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Urea cycle defects (UCD) result from genetic defects affecting components of the urea cycle. Severe defects in enzymes in the pathway usually result in symptoms during the neonatal period of life. However, partial defects in these enzymes or a defect in the sixth enzyme Arginase (ARG1) might delay the symptomatology till late adulthood. [1] These are then unmasked during periods of crises such as intercurrent illness, sepsis, protein loads, and medications (such as valproic acid or salicylates). UCDs present with sensorial alteration, nausea and vomiting, encephalopathy, or unexplained respiratory alkalosis (due to the effect of NH 3 on the brainstem respiratory centers). Any unexplained hyperammonemia (>80 μ0/dl) in the absence of hepatorenal dysfunction should prompt a plasma amino acid and urinary organic acid profiling to identify a UCD [Table 2] and [Figure 3]. Defects of a single metabolic enzyme disrupt the normal functioning of metabolic pathways and leads to aberrant accumulation of "upstream" metabolites or reduced levels of yme disrupt metabolites or other critical cellular components. Diagnosis requires estimation of plasma ammonia, quantitative amino acid analysis, and urinary orotic acid levels. Definitive testing requires testing RBC arginase enzyme activity or targeted molecular genetic studies of ARG1. The principles of management in UCDs include reversal of the catabolic state through glucose supplementation and reduction of protein intake, and expediting the removal of ammonia by administering nitrogen scavengers such as sodium benzoate, sodium phenyl acetate, or sodium phenyl butyrate which utilizes glutamine and glycine and excrete them in urine as hippurate and phenylacetylglutamine. L-arginine and/or L-citrulline may be required in specific UCDs. The fastest way to ameliorate hyperammonemia is by hemodialysis or hemofiltration while liver transplantation is awaited.
Figure 3: Suggested work up of hyperammonemia. CPSID = CPS I deficiency, NAGSD = NAGS deficiency, OTCD = OTC deficiency, ASSD = ASS deficiency, CitD = citrin deficiency, ASLD = ASL deficiency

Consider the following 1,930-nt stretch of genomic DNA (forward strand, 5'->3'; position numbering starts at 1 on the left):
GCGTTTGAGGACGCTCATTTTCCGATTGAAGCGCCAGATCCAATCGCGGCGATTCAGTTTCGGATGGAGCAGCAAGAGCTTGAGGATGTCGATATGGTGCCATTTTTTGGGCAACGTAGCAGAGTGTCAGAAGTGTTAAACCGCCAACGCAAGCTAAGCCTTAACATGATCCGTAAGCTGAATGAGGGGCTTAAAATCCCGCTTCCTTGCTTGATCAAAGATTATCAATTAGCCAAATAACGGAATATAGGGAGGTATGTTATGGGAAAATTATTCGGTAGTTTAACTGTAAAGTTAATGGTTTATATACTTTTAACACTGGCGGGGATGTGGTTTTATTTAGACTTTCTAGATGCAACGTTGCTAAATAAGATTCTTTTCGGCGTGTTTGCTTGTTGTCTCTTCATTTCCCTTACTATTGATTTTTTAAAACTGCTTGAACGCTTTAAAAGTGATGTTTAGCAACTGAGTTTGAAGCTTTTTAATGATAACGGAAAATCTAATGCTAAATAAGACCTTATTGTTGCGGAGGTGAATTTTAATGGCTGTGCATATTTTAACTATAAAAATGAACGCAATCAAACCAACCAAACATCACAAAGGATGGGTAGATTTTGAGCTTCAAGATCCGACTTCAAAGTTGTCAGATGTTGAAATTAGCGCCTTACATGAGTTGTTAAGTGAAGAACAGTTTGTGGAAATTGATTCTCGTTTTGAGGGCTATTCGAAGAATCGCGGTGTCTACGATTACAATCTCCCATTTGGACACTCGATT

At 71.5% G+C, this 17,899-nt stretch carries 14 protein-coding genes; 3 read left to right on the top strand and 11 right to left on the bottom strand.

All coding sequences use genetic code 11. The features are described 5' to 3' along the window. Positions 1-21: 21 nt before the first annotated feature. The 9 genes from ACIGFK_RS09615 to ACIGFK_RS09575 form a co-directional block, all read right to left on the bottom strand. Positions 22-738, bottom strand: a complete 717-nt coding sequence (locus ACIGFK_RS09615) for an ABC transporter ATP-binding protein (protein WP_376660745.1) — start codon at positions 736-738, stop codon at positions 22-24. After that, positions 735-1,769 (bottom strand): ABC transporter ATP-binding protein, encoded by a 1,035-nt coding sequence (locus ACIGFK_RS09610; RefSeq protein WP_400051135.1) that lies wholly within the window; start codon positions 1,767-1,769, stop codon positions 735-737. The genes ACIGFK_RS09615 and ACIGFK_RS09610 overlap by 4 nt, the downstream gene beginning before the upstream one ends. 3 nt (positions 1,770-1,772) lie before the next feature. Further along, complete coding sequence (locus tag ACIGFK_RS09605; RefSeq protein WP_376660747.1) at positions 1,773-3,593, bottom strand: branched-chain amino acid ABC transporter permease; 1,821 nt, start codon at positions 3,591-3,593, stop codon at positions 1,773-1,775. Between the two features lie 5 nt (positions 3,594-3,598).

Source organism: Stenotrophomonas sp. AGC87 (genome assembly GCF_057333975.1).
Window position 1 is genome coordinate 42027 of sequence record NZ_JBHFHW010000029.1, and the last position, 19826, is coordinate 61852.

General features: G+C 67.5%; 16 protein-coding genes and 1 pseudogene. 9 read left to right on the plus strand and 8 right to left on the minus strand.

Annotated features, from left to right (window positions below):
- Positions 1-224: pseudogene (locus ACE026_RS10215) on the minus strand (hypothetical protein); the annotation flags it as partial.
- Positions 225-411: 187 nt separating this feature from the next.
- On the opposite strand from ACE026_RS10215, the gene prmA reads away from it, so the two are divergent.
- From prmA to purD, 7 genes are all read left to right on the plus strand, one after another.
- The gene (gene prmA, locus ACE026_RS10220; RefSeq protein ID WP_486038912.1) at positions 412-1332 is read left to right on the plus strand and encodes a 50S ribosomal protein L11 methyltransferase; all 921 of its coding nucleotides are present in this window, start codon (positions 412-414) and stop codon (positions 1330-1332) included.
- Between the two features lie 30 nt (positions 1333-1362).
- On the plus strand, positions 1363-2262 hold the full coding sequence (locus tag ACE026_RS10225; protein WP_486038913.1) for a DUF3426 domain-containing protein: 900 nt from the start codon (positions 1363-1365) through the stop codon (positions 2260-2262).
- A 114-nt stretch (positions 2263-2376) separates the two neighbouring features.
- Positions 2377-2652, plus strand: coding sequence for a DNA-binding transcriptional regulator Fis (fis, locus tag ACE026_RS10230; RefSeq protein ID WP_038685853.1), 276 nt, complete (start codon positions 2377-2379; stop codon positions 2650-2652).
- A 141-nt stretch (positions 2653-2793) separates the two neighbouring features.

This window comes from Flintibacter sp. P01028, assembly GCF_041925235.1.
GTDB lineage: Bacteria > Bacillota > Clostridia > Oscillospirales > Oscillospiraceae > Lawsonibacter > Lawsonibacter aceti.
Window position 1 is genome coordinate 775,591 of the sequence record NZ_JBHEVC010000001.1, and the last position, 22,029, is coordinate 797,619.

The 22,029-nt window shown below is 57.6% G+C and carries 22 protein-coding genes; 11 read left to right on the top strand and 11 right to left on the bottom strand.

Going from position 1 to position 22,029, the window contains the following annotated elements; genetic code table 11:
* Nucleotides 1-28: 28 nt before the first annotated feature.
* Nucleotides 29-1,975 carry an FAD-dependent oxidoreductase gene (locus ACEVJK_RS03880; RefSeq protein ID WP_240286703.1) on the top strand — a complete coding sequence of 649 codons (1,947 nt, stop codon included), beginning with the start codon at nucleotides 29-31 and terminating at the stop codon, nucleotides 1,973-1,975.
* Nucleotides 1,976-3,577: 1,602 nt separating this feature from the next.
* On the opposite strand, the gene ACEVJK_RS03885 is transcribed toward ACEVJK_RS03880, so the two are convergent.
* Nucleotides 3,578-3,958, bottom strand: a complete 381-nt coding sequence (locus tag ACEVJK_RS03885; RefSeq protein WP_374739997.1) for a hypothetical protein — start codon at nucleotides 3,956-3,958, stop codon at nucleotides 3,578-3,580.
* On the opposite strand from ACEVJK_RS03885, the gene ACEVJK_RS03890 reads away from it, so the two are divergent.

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Table 2: Analysis of plasma amino acids and urinary orotic acid in the differentiation of UCD

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Hyperargenemia is an autosomal recessive disorder that can mimic spastic cerebral palsy with progressive spastic diplegia and occasional seizures. The manifestations are thought to arise from hyperarginenemia itself rather than hyperammonemia. Guanidino compounds that arise due to increased arginine levels are thought to act as neurotoxins by inhibiting transketolase activity causing demyelination and pyramidal signs as well as affecting GABAergic transmission resulting in epileptogenesis. [2] MRI only shows nonspecific findings of cerebral atrophy in hyperarginemia, [2] although patients with hyperammonemic encephalopathy can show symmetric involvement of the cingulate gyrus and insular cortex on MRI as well as asymmetric cortical involvement. [3] Only one previous late onset case of hyperaginemia presenting as an acute paraparesis has been reported to our knowledge.

Our patient had a very severe elevation of arginine (prior to administration of oral arginine) along with an elevation of urinary orotic acid. Going by the dictum that the defective enzyme leads to maximal accumulation of the nearest the nearest ofe lead't elevated arginine levels are highly suggestive of an ARD. Our patient was unusual in having an encephalopathy due to ARD with peculiar MRI findings.

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There are no conflicts of interest.

   References Top

Carvalho DR, Brum JM, Speck-Martins CE, Ventura FD, Navarro MM, Coelho KE, et al. Clinical features and neurologic progression of hyperargininemia. Pediatr Neurol 2012;46:369-74.  Back to cited text no. 1
Deignan JL, Marescau B, Livesay JC, Iyer RK, De Deyn PP, Cederbaum SD, et al. Increased plasma and tissue guanidino compounds in a mouse model of hyperargininemia. Mol Genet Metab 2008;93:172-8.  Back to cited text no. 2
U-King-Im JM, Yu E, Bartlett E, Soobrah R, Kucharczyk W. Acute hyperammonemic encephalopathy in adults: Imaging findings. AJNR Am J Neuroradiol 2011;32:413-8.  Back to cited text no. 3


  [Figure 1], [Figure 2], [Figure 3]

  [Table 1], [Table 2]